If you prefer washing the eggs, then you should use hot water that’s more than 90 degrees Fahrenheit. The hot water will cause the egg to expand, pushing the dirt and other foreign materials away from the pores of the shell. After washing the egg, you must dry it as soon as possible and store it in a refrigerator. It’s not advisable to leave the eggs at room temperature as it can degrade the egg’s quality by as much as one grade per 24 hours.

As mentioned above, things can get tricky with egg handling. Perhaps, and this is only a suggestion, the best way to do it is to wash the eggs that seem to exhibit cracks. For intact ones, you can store them in the refrigerator directly.

Whether you wash the eggs or not, the best defence is to cook the eggs thoroughly. Salmonella and other harmful microorganisms can’t survive in high temperatures.

Chicken eggs prepared for incubator


Are yard eggs better for you?

The best way to answer this question is to encourage you to look at the life of a yard chicken and a mass-produced chicken.

Chickens with the sole purpose of mass-producing eggs are typically housed indoors and rarely get exposed to sunlight as a means of protecting them from diseases. Keep in mind that these chickens are living side-by-side, and that means if one is infected with a disease, it can quickly spread throughout the facility. Thus, keeping them indoors away from possible contaminants is a means of protecting the “investment.”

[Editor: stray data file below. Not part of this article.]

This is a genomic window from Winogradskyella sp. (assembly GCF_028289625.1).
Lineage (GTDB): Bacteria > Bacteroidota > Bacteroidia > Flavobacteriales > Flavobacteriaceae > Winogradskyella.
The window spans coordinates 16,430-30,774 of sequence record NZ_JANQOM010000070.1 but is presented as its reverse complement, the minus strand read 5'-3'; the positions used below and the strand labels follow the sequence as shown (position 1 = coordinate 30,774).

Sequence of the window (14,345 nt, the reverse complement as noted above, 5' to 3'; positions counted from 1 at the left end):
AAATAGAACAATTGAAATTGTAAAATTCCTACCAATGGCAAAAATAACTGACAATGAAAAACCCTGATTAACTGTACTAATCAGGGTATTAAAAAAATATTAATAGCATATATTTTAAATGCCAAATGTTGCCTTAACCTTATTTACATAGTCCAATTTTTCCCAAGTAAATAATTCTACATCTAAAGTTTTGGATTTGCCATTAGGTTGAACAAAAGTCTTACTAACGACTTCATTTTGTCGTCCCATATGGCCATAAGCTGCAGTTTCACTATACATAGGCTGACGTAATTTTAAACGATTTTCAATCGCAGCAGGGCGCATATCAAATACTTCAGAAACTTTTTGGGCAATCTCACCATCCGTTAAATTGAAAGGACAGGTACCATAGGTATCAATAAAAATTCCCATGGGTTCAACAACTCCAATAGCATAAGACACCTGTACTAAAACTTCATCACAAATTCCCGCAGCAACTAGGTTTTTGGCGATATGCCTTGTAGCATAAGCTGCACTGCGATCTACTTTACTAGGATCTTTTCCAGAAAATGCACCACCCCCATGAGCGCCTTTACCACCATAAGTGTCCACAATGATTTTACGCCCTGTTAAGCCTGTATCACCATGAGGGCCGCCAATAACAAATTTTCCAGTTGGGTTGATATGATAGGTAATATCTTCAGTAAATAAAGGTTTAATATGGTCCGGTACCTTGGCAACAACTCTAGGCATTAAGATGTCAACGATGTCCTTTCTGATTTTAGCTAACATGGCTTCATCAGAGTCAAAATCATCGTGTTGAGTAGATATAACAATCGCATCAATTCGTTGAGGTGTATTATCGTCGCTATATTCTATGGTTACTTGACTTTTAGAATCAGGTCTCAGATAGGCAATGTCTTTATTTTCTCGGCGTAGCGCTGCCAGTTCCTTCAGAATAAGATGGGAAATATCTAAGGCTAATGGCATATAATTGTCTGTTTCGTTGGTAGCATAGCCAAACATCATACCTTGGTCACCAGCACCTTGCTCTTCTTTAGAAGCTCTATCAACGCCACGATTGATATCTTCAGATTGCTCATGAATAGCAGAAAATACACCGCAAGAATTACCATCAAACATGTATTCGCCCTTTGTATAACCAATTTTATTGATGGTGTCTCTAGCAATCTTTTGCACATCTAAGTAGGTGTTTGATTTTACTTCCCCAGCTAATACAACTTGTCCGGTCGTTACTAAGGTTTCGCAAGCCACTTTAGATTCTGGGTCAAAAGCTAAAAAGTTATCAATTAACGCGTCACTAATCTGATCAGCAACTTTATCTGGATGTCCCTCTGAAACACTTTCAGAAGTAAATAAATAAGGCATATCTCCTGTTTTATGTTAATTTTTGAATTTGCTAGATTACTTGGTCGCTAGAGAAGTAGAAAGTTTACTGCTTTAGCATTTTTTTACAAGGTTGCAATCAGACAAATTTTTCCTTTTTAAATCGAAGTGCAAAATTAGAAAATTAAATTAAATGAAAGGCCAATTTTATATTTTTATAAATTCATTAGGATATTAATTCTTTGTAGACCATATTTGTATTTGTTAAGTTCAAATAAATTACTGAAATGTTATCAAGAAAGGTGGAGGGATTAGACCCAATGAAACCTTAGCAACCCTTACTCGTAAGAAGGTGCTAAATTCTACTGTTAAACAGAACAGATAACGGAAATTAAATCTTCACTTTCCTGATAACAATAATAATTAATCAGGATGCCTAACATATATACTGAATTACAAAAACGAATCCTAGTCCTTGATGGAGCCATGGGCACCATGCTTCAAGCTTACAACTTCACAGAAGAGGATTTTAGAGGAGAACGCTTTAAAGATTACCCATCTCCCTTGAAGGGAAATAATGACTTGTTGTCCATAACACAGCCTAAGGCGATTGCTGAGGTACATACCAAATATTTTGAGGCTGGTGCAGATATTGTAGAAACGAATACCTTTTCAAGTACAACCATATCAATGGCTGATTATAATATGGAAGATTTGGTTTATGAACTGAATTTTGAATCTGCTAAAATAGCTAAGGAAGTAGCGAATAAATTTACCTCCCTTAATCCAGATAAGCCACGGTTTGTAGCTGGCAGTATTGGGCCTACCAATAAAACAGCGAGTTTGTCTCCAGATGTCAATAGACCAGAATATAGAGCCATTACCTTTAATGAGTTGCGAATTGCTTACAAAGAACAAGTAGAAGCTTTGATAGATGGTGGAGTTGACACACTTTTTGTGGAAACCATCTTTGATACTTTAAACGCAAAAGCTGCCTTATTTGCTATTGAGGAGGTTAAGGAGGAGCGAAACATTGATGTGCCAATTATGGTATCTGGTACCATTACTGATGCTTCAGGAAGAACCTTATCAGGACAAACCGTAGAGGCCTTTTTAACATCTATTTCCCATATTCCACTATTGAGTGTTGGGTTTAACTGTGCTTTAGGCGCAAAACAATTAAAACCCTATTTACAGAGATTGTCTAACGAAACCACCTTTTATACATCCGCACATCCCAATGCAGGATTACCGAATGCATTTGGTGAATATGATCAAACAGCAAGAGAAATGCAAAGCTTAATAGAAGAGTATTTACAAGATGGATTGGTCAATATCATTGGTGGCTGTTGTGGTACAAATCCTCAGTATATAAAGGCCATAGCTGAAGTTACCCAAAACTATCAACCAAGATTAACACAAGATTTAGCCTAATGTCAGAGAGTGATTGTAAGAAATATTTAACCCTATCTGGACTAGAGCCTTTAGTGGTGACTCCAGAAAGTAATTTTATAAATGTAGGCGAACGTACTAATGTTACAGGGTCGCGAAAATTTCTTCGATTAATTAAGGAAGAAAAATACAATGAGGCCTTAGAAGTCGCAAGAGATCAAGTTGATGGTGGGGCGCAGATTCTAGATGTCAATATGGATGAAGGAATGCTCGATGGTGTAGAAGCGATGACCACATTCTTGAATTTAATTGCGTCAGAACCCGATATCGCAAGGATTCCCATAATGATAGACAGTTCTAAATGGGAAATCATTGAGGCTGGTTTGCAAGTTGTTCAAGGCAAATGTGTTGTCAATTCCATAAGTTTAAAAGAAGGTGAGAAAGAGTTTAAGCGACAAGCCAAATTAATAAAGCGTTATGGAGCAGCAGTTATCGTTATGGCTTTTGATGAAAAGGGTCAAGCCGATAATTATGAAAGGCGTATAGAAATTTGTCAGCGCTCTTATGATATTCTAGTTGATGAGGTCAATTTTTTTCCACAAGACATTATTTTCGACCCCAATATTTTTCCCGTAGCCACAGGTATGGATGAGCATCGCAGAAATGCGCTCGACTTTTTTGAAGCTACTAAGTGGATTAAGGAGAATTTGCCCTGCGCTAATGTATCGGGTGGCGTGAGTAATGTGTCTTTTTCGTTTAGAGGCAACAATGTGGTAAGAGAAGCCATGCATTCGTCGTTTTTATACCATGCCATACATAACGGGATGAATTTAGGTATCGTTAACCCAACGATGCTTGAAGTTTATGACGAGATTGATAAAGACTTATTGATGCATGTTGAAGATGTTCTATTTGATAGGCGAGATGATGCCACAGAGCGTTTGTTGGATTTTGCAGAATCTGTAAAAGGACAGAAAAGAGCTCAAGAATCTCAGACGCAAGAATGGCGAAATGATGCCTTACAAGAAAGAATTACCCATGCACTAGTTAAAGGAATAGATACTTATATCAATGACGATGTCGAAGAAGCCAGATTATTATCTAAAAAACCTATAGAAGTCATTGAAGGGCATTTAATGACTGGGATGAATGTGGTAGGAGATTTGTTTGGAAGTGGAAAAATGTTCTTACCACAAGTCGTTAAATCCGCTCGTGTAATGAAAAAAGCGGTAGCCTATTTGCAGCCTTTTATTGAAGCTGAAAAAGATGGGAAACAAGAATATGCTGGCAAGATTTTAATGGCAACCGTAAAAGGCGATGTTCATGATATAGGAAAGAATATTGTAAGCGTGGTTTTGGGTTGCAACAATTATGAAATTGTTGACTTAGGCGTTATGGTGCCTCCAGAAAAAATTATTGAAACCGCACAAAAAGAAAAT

However, the downside is that it’s normal for chickens to be exposed to sunlight. Without it, it will affect biology in one way or another, and this may affect the quality of the eggs.

Another issue is the cramped spaces. It’s normal business practice for chickens to be packed together as much as possible as a way of saving space. More chickens per square foot mean more profit. The problem with this is that the chickens are living a sedentary lifestyle, and that may also affect the egg’s quality negatively. Keep in mind that it’s normal for chickens to roam around. That’s what they have been doing for thousands of years.

This article is not saying that all chicken egg producers practice the conditions mentioned above — nevertheless, it’s still a common practice.

Yard chickens live a different life. Typically, they get to roam around and get their exercise. They are exposed to sunlight and outdoors. Their diet is close to what’s normal rather than being fed with foods with hormones to increase production. Ultimately, yard chickens are closer to what’s “normal,” and it’s safe to assume that yard eggs are safer.

Is the white in this egg sperm?


Why do fresh eggs taste different?

This one is an easy question to answer, and it all boils down to basic biology. Generally, anything that is biologically “alive” will naturally die out. How fast or slow something dies depends on a multitude of factors.

Given enough time, an egg will eventually rot. And, it doesn’t take a genius to realize that anything rotten rarely tastes good. Think of it as a spectrum. On one side is the eggs that have just been freshly laid. On the other side of the spectrum is rotten eggs.

As time moves forward, the cells and nutrients of the freshly laid egg will degrade or die more and more. As this continues, it’s only a matter of time before it becomes fully rotten and inedible.

In other words, fresh eggs taste different, and generally better, because it experienced fewer amounts of degradation.